Small business owners are watching with great interest Congress debating another aid package to deal with the economic fallout from the coronavirus pandemic.

But groups that represent and work with small businesses want entrepreneurs to know help is available now.

Starting Wednesday, February 24, the US Small Business Administration is opening its third round of $ 248 billion Paycheque Protection Programloans, which are forgivable in many cases. During the first two weeks following the opening date, only companies and associations with less than 20 employees can apply. After that, the application window will remain open until March 31 or until funds run out.

This round is meant to help small businesses especially, and $ 1 billion is earmarked for businesses and nonprofits in low to moderate income communities, the SBA said.

Information on the latest round of Paycheck Protection Program loans is available on the US Small Business Administration website,

The agency has also lifted some restrictions on this round of loans. Entrepreneurs convicted of felony in the past two years have been excluded from previous PPP loan cycles, but will be allowed to apply during that cycle, provided they have not been charged with a financial crime.

The Community and Economic Development Institute (ECDI) is one of the organizations working with banks to distribute PPP loans to businesses in the Columbus area. While loans are available to everyone, the group targets business owners in underserved communities.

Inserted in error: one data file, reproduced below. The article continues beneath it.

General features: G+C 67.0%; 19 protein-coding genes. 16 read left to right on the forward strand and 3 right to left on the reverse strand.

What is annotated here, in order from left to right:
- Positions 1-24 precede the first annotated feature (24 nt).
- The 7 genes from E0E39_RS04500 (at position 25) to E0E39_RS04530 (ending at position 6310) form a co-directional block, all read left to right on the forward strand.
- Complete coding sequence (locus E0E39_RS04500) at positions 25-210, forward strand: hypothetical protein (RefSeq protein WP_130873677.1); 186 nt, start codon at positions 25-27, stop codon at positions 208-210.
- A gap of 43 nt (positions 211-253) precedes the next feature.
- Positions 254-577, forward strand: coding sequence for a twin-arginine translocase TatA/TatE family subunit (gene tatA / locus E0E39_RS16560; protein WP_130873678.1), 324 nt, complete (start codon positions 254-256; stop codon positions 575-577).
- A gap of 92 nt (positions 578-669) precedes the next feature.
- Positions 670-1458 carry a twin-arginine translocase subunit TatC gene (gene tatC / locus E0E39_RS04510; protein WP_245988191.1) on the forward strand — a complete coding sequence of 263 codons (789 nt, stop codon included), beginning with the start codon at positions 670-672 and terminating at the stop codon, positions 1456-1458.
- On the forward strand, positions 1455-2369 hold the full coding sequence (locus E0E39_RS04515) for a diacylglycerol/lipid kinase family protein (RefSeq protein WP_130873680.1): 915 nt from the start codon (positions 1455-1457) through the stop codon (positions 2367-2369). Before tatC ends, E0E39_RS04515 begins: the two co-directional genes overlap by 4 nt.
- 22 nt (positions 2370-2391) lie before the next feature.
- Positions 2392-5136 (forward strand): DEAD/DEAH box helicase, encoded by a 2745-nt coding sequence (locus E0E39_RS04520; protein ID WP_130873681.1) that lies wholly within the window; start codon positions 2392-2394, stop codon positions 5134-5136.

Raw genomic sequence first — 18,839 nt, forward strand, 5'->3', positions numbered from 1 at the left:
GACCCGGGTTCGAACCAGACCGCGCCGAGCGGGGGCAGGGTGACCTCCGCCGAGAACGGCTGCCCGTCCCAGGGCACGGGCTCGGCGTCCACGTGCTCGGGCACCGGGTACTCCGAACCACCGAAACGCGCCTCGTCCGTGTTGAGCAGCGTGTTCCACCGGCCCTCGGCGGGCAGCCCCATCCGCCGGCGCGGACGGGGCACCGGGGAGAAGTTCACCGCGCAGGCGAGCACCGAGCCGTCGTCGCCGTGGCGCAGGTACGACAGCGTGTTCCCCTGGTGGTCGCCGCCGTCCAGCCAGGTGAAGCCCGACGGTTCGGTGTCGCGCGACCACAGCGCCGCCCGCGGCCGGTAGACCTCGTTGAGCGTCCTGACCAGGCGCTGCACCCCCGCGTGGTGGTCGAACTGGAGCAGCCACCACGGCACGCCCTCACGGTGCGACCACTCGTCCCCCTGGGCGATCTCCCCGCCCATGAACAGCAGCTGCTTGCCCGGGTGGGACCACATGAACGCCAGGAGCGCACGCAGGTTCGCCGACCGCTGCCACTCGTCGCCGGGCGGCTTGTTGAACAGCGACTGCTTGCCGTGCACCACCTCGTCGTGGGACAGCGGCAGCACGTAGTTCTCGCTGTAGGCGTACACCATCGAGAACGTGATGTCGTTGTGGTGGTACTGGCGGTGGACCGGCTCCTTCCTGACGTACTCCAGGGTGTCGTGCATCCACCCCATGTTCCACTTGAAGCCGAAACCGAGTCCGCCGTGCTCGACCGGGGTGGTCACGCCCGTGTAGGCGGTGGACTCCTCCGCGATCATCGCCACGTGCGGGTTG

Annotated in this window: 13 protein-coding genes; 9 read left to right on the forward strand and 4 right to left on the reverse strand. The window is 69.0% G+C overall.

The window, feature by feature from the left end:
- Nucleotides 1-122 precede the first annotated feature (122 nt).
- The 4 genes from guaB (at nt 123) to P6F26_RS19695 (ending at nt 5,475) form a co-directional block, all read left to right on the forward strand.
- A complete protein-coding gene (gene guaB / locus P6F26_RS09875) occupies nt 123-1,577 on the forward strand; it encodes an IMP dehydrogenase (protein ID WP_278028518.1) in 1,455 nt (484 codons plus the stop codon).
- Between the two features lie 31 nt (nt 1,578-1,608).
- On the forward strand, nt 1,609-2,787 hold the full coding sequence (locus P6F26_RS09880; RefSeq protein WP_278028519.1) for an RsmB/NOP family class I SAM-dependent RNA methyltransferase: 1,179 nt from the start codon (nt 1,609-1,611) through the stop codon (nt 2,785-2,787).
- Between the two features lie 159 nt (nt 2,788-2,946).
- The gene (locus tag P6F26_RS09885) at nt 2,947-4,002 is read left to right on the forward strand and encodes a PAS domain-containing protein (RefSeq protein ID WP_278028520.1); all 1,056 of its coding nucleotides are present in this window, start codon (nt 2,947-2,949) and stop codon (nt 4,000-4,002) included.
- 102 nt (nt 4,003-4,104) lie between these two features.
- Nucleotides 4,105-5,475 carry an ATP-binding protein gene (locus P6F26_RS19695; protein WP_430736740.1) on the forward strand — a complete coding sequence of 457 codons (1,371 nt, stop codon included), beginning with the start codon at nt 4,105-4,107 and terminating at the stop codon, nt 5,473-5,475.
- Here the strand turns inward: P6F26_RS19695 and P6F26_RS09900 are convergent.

Businesses can apply for the loans on the group website, which also contains information on other available aids.

“Providing resources to business owners underserved by traditional lenders is ECDI’s mission and, therefore, represents most of the entrepreneurs we serve,” said Amee BellWanzo, the organization’s marketing director, in an email. “Immigrants and refugees are among those underserved, along with minority groups, women and low to moderate income entrepreneurs. “

ECDI is working with banks to distribute the loans, but BellWanzo said the group could not yet reveal which ones.

The institute plans to coordinate with groups that work directly with immigrant and refugee communities to better communicate loan availability, said ECDI founder and CEO Inna Kinney.

“They all have specific organizations relocating them here or providing services, and those organizations should be able to disseminate information,” she said.

English is largely the second language of immigrant and refugee business owners, which creates barriers to filling applications for assistance programs, Kinney said.

Ohio-specific numbers weren’t immediately available, but the SBA has approved over 133 billion dollars in loans until February 18 for more than 1.8 million beneficiaries.

The non-profit journalism organization ProPublica has a searchable database of all PPP beneficiaries on its website.

Employee retention tax credits are also available for small businesses that saw their revenues drop in 2020 from 2019, said Homa Moheimani, spokesperson for the Ohio Restaurant Association.

“We continue to work on our advocacy efforts both at the state level and the federal level,” she said in an email.

While the real economic toll of the pandemic may not be clear for months, dozens of businesses in central Ohio have closed in the past year. And business owners have reported problems applying for assistance programs, which has prompted advocates to focus on education.

Moheimani said his organization is also working with members who wish to apply for PPP loans to guide them through the application process and provide them with information on how to get those loans canceled.

An information session from the Ohio Restaurant Association is scheduled for thursday.

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